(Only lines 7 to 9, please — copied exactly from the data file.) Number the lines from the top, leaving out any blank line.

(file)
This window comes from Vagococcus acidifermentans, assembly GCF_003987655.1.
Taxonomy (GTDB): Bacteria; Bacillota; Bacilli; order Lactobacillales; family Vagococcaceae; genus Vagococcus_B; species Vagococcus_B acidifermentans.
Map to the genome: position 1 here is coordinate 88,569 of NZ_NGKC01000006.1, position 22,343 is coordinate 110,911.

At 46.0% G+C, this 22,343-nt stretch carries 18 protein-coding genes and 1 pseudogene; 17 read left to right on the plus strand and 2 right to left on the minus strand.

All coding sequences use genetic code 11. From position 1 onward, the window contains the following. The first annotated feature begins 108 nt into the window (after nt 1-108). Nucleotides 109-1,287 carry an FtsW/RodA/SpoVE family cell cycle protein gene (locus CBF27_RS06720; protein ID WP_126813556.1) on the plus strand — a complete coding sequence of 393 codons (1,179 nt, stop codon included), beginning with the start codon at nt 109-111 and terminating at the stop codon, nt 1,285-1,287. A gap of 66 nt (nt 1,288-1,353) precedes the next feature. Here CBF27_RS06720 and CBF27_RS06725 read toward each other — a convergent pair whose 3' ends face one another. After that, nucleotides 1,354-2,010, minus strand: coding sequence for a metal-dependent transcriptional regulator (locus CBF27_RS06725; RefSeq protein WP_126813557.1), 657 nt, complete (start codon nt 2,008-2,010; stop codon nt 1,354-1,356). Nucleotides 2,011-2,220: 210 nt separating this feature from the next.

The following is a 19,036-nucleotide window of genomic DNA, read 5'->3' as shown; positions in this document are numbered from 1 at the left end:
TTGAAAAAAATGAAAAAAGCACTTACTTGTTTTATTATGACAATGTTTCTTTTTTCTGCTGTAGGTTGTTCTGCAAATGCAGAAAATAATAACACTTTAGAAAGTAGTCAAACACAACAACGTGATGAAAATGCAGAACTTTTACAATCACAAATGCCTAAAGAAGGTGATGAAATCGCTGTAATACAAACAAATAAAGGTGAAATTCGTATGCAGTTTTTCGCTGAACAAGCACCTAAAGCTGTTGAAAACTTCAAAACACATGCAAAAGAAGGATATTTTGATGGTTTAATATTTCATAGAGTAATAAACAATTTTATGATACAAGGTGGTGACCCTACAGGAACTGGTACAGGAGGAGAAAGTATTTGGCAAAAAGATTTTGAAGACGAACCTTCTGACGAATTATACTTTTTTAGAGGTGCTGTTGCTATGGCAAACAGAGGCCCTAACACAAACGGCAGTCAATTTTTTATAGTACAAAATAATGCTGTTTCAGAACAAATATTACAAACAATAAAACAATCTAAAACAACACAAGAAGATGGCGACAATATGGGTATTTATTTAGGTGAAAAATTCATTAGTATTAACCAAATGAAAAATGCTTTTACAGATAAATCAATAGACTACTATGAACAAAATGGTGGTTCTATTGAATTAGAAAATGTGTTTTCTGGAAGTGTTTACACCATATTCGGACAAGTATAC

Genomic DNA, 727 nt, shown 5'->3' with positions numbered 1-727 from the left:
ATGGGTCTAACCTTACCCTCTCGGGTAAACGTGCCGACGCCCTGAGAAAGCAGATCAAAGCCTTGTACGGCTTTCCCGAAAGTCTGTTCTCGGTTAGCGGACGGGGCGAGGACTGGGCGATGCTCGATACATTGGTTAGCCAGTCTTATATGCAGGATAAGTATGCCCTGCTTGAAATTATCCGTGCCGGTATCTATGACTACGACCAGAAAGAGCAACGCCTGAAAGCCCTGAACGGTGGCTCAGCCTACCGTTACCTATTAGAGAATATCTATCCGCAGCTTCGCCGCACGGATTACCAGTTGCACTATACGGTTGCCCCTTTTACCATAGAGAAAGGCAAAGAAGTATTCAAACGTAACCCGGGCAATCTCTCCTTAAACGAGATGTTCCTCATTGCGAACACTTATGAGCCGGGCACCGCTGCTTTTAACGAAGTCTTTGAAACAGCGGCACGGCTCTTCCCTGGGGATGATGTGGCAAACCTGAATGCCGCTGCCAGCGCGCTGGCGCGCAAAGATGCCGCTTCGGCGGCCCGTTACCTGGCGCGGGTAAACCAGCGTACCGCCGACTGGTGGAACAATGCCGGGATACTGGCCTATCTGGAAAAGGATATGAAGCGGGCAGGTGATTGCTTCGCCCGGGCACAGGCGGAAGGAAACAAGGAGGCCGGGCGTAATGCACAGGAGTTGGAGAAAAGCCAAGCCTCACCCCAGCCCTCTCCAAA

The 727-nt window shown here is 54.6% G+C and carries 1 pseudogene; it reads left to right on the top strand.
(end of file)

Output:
TTGAAAAAAATGAAAAAAGCACTTACTTGTTTTATTATGACAATGTTTCTTTTTTCTGCTGTAGGTTGTTCTGCAAATGCAGAAAATAATAACACTTTAGAAAGTAGTCAAACACAACAACGTGATGAAAATGCAGAACTTTTACAATCACAAATGCCTAAAGAAGGTGATGAAATCGCTGTAATACAAACAAATAAAGGTGAAATTCGTATGCAGTTTTTCGCTGAACAAGCACCTAAAGCTGTTGAAAACTTCAAAACACATGCAAAAGAAGGATATTTTGATGGTTTAATATTTCATAGAGTAATAAACAATTTTATGATACAAGGTGGTGACCCTACAGGAACTGGTACAGGAGGAGAAAGTATTTGGCAAAAAGATTTTGAAGACGAACCTTCTGACGAATTATACTTTTTTAGAGGTGCTGTTGCTATGGCAAACAGAGGCCCTAACACAAACGGCAGTCAATTTTTTATAGTACAAAATAATGCTGTTTCAGAACAAATATTACAAACAATAAAACAATCTAAAACAACACAAGAAGATGGCGACAATATGGGTATTTATTTAGGTGAAAAATTCATTAGTATTAACCAAATGAAAAATGCTTTTACAGATAAATCAATAGACTACTATGAACAAAATGGTGGTTCTATTGAATTAGAAAATGTGTTTTCTGGAAGTGTTTACACCATATTCGGACAAGTATAC

Genomic DNA, 727 nt, shown 5'->3' with positions numbered 1-727 from the left:
ATGGGTCTAACCTTACCCTCTCGGGTAAACGTGCCGACGCCCTGAGAAAGCAGATCAAAGCCTTGTACGGCTTTCCCGAAAGTCTGTTCTCGGTTAGCGGACGGGGCGAGGACTGGGCGATGCTCGATACATTGGTTAGCCAGTCTTATATGCAGGATAAGTATGCCCTGCTTGAAATTATCCGTGCCGGTATCTATGACTACGACCAGAAAGAGCAACGCCTGAAAGCCCTGAACGGTGGCTCAGCCTACCGTTACCTATTAGAGAATATCTATCCGCAGCTTCGCCGCACGGATTACCAGTTGCACTATACGGTTGCCCCTTTTACCATAGAGAAAGGCAAAGAAGTATTCAAACGTAACCCGGGCAATCTCTCCTTAAACGAGATGTTCCTCATTGCGAACACTTATGAGCCGGGCACCGCTGCTTTTAACGAAGTCTTTGAAACAGCGGCACGGCTCTTCCCTGGGGATGATGTGGCAAACCTGAATGCCGCTGCCAGCGCGCTGGCGCGCAAAGATGCCGCTTCGGCGGCCCGTTACCTGGCGCGGGTAAACCAGCGTACCGCCGACTGGTGGAACAATGCCGGGATACTGGCCTATCTGGAAAAGGATATGAAGCGGGCAGGTGATTGCTTCGCCCGGGCACAGGCGGAAGGAAACAAGGAGGCCGGGCGTAATGCACAGGAGTTGGAGAAAAGCCAAGCCTCACCCCAGCCCTCTCCAAA